Baby Steps

What’s the first thing you do when faced with a new, big or scary task? Run away as far and as fast as you can? Yep, that’s my default setting too.

But I’ve learnt that the best way for me to attack it, is to take baby steps.

Think of a real baby learning to walk – faltering, wobbly steps, sometimes assisted by mum, dad or the furniture. Falling down occasionally and sometimes reverting to crawling for a while when it gets too much. Then they try again. And keep trying.

They take tiny little steps, one at a time, sometimes with help and sometimes on their own.

And this is the key to tackling something new. If you have any fear at all surrounding yourself or your horse, break each activity into little steps.

Break it down into the smallest steps you can imagine, even if you think the steps are silly. Especially if you think the steps are silly.

Write the steps down and keep a log of when you took them and how you went.

And when you take a step, congratulate yourself and celebrate your successes. And it doesn’t matter how tiny the step, celebrate.

And when it’s time to take the next step? You’ll know because you’ll feel it becoming easier for you and if you feel bored with what you’re doing, it is definitely time to move forward.

Don’t worry if you have to go backwards for a while – it can help to revise and go back over what you know you do well and build up your confidence again.

My system of baby steps came in handy when I wanted to tackle my anxiety around traveling with my horse. I had already used the system to get used to hitching up, driving and maneuvering the float (um…trailer for the Americans) but I had one more challenge.

There is a very tight gnarly hairpin bend on the road where I keep my horse, and this was my biggest worry. I could use a different road, but it adds an extra hour to my trip. To get around it towing a float, you need to go onto the wrong side of the road for a bit and then pull back in. It is a very tight corner and quite blind as there are rock walls all around and oncoming vehicles find it a little surprising to meet someone on the wrong side of the road. Thankfully there is a mirror there which helps immensely.

My baby steps were to just travel up and down it in my car (with no float), slowly and carefully noticing the road and how much space I really have. Sometimes I would get my husband to drive while I sat in the passenger seat looking more carefully at the road and surrounds. Sometimes I would (when it was safe) drive out onto the wrong side of the road (as though I was towing) and make the turn.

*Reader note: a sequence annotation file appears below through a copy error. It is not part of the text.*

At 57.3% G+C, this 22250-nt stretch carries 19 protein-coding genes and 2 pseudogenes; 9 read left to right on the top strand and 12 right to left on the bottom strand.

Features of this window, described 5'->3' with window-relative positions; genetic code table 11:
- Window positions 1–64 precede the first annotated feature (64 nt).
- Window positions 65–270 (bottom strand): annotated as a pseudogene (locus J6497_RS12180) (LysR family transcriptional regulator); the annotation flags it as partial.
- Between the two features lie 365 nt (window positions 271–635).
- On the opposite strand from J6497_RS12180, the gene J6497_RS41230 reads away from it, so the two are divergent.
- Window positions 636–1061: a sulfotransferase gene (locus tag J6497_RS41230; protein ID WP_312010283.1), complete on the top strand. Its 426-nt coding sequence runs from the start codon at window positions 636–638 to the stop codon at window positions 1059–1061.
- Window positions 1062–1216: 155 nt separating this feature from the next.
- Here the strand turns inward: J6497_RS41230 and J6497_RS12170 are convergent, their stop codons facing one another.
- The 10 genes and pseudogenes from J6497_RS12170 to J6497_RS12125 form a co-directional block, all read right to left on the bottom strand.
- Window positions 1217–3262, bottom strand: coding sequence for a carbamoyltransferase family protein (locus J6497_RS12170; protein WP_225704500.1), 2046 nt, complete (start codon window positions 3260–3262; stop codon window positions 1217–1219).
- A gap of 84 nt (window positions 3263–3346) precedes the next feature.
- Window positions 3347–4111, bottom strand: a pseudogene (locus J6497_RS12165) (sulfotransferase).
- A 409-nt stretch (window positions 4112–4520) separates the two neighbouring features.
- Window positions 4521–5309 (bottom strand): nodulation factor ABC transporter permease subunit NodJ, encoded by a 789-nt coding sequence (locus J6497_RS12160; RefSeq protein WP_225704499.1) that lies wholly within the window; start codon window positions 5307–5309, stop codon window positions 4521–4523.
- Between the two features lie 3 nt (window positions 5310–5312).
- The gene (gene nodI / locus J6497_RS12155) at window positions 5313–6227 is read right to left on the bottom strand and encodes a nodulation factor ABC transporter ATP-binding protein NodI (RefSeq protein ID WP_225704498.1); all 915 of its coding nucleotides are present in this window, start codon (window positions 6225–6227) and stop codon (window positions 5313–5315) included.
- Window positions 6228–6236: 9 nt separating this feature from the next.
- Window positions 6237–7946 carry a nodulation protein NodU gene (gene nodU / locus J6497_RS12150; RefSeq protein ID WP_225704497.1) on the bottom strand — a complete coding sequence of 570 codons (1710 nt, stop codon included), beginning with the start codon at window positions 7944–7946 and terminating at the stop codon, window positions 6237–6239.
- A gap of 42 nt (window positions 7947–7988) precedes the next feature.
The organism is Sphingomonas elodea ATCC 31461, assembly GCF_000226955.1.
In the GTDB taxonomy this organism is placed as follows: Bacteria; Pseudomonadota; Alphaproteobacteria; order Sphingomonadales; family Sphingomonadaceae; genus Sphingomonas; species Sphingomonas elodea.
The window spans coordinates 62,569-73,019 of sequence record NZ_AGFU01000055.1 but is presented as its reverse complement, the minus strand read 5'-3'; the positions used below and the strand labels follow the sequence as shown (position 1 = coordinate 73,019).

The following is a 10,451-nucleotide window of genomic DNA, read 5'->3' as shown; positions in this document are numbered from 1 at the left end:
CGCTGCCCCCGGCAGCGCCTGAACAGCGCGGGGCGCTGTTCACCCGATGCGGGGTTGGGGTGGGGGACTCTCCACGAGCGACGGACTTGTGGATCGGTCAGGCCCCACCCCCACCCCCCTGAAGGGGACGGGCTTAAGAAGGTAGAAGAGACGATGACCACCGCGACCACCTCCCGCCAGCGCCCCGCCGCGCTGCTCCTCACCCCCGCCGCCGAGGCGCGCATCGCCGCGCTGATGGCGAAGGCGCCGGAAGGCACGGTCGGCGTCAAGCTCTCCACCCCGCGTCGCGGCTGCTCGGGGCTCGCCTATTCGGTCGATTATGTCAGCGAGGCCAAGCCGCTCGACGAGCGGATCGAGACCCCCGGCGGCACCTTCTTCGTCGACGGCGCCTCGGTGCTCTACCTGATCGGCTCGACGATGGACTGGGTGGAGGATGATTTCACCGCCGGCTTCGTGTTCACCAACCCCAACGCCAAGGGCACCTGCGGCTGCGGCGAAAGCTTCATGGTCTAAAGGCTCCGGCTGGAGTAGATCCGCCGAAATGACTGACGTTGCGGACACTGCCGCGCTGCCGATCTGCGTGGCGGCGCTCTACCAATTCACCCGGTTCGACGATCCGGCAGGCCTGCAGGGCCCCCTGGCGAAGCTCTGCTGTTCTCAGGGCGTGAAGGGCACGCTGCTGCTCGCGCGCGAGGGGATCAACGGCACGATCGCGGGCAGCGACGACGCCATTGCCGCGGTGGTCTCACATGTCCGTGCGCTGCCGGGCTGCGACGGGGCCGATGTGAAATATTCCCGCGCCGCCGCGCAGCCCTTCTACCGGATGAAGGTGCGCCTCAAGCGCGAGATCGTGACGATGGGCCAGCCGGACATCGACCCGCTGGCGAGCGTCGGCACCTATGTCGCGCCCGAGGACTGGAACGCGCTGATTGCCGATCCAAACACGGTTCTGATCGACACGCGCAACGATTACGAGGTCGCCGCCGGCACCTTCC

After that, the next step was to hook up the float and go. To say I was very nervous was a total understatement but I had done all my planning, taken my baby steps, and now it was time to take a bigger step.

And I’m so pleased to say that I did it well! And I did it a few more times until I was a lot more comfortable with it.

Then I loaded up my horse and took her down the road. And yes, that was a success too!

My baby steps had paid off! I felt a huge weight lifted from my shoulders – not only was I comfortable towing, but I had proved to myself that taking baby steps works.

The above might seem like overkill to some, but when faced with a challenge which causes fear and anxiety, baby steps can be a great tool to help you reach your goal.

What challenges are you facing that could benefit from taking baby steps?

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Allyssa Carlton

I’ve loved horses forever but only in the last few years have I owned a horse. Now I belong to a grey Arab mare named Aine. When I’m not horsing around, you’ll find me writing, cooking, reading and drinking coffee and wine. I share my home with my barista husband, one of my two daughters and her tiny dog Patrick.

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